Bishop Talbert married Marilyn W. Magee on April 1, 2000. He has one daughter and three grandchildren.
Melvin Talbert received a Bachelor of Arts in Secondary Education degree from Southern University in Baton Rouge, Louisiana in 1959. During his final year, he accepted a Call to the ordained ministry and after graduation entered Interdenominational Theological Center (ITC)/Gammon Theological Seminary in Atlanta, Georgia, from which he earned a Master of Divinity degree in 1962, with the first full class of graduates from ITC.
While at ITC Talbert became president of the student body while serving a two-point charge in Tennessee. He became involved with the Student Non-violent Coordinating Committee (SNCC) and helped plan the first student sit-in demonstrations in Atlanta in 1960. Dr. Martin Luther King, Jr. accepted the invitation to join with the students in the sit-in demonstrations and was arrested with them – and Talbert spent three days and nights in the same jail cell as Dr. King.
His Civil Rights protest experiences impacted Talbert's life profoundly, and he takes pride in having shared a cell with the great Civil Rights leader.
After being ordained a Deacon and then an Elder and serving as interim at St. John's UMC in Watts, associate pastor at Wesley UMC in Los Angeles, and senior pastor at Hamilton UMC in Los Angeles, Talbert was named Associate Council Director for the Southern California-Arizona Conference. One year later, he was appointed District Superintendent for the Long Beach District. In 1973, Talbert was elected General Secretary for the General Board of Discipleship in Nashville, where he served until he was elected to the episcopacy in 1980 and was assigned to the Seattle Area. He was assigned to the San Francisco Area in 1988, where he retired August 31, 2000.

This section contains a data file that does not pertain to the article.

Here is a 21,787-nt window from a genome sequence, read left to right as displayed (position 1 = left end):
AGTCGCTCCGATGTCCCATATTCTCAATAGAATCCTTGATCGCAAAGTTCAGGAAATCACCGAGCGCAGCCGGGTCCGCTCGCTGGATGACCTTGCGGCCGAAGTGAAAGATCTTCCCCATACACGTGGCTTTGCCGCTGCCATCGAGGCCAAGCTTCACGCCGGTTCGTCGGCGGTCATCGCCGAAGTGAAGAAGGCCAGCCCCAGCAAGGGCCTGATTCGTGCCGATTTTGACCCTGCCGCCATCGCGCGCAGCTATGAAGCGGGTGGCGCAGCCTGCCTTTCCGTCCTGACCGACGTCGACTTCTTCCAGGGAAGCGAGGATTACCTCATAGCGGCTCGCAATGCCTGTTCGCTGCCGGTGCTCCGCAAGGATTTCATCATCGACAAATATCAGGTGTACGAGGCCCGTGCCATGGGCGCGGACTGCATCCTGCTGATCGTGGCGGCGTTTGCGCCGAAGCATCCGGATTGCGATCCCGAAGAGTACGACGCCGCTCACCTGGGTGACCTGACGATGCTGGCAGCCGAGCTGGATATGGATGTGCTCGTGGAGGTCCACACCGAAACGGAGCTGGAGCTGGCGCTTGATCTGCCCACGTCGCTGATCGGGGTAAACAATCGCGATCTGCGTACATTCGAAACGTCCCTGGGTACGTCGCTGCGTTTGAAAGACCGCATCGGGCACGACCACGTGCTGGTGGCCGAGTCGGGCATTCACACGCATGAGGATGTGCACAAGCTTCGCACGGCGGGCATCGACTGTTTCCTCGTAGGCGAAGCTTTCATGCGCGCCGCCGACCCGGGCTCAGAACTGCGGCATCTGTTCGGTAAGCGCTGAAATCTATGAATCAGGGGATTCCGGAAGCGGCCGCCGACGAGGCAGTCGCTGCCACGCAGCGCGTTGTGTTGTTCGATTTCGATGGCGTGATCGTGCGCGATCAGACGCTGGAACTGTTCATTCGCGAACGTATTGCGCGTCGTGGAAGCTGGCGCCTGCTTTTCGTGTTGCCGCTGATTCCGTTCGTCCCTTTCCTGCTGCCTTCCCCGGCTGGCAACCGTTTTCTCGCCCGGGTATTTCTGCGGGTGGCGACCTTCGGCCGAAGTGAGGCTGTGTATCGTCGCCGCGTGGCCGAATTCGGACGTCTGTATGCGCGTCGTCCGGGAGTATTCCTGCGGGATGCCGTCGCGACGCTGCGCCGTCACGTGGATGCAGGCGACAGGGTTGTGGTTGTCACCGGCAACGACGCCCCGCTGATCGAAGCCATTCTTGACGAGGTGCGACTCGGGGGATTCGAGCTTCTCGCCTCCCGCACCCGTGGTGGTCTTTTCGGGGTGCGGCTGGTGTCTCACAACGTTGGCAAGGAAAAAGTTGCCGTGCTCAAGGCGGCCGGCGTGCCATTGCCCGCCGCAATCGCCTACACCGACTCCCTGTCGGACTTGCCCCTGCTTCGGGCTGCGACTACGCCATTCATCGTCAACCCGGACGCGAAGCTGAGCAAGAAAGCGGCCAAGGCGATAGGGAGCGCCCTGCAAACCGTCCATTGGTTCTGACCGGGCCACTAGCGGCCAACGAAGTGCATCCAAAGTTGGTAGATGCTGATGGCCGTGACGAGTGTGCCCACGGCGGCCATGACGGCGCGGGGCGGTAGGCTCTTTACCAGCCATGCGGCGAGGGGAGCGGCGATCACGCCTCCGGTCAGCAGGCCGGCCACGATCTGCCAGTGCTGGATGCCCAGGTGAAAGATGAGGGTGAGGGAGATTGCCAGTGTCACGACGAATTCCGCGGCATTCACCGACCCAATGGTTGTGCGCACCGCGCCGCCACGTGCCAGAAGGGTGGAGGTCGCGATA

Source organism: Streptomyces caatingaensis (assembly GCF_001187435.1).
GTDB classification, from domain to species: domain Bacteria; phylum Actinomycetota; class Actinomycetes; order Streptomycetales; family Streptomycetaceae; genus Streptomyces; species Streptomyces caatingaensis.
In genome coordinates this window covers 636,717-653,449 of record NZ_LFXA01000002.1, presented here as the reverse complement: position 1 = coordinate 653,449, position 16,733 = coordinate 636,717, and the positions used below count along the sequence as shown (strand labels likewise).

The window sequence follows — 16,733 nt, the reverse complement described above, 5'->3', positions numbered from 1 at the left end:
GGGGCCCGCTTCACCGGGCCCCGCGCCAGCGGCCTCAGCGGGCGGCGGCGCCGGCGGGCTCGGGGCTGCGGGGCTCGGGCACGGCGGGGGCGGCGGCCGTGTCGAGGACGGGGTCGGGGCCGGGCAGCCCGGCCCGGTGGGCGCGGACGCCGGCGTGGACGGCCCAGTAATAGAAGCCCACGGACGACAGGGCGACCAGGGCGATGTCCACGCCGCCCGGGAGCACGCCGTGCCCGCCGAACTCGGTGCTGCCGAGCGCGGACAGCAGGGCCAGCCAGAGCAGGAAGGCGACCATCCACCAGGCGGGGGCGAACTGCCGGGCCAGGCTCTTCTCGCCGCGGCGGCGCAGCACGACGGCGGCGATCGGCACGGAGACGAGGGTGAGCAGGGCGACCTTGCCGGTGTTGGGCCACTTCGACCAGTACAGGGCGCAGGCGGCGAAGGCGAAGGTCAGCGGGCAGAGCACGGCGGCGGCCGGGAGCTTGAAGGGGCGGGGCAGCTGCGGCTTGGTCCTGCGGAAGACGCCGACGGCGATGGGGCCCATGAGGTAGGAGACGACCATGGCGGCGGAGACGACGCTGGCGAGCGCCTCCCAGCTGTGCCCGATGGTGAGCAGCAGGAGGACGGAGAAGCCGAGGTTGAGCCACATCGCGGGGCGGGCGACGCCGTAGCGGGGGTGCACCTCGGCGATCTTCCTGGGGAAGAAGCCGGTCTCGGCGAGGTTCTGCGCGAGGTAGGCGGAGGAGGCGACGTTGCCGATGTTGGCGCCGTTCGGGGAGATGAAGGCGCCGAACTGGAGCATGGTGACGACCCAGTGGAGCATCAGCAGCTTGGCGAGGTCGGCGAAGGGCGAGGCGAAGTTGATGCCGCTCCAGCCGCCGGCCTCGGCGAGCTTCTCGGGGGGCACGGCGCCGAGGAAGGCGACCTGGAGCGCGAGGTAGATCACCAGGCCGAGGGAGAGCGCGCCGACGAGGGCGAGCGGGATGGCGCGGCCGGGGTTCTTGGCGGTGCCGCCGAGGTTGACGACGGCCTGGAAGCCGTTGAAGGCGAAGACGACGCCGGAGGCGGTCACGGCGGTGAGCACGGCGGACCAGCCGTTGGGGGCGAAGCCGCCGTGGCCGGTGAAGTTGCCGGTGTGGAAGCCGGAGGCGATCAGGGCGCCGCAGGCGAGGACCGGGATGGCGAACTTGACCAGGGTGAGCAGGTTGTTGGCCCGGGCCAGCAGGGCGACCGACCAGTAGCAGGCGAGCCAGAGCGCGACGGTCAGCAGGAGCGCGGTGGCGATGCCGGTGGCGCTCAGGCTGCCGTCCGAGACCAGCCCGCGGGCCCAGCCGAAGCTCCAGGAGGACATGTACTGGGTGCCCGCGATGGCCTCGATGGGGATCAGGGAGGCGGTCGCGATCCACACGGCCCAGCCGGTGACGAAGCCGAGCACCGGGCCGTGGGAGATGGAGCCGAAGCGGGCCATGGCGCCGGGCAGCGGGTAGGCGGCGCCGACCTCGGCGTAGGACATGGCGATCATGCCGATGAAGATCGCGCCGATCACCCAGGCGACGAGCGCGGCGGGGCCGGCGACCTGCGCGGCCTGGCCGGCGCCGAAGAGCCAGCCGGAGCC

Talbert was visiting professor of Evangelism at Claremont College in 1978; a delegate to General Conference 1968-80, and a member of the Social Principles Commission, 1968-72. He is a trustee and Chair of the Board at Gammon, and at various times has served as trustee at University of Puget Sound, Claremont School of Theology, and Pacific School of Religion. He was honored as a Distinguished Alumnus of his seminary in 1990.
He was a member of the General Council on Ministries (and was Chair of its Missional Priority Coordinating Committee, 1976-84); a member of the General Commission on Religion and Race, 1980-88 (serving as its President, 1983-88); and a member of the General Commission on Christian Unity and Interreligious Concerns, 1988-96 and 2000-04. He was a director of the National Council of Churches (NCCCUSA) from the mid 1970s to August 2004, and served as its president 1996-97; a member of the World Methodist Council Executive Committee; the World Council of Churches Central Committee (its Executive Committee and Finance Committee); and was Secretary for the Council of Bishops (COB) for two quadrennia – 1988-92 and 1992-96 – during which time he carried the title Head of Communion.
Bishop Talbert was one of 40 Presidential Guests to accompany US President Bill Clinton on his peace pilgrimage to Northern Ireland and Ireland in December 1995, and has visited the White House on several occasions, representing the NCCCUSA and the Council of Bishops. Talbert was Ecumenical Officer for the Council of Bishops 2000-04, and served as Interim Executive Director of Black Methodists for Church Renewal, Inc.
His official Council of Bishops biography describes him as a sports enthusiast and "hacker golfer" who loves camping and plays a little guitar.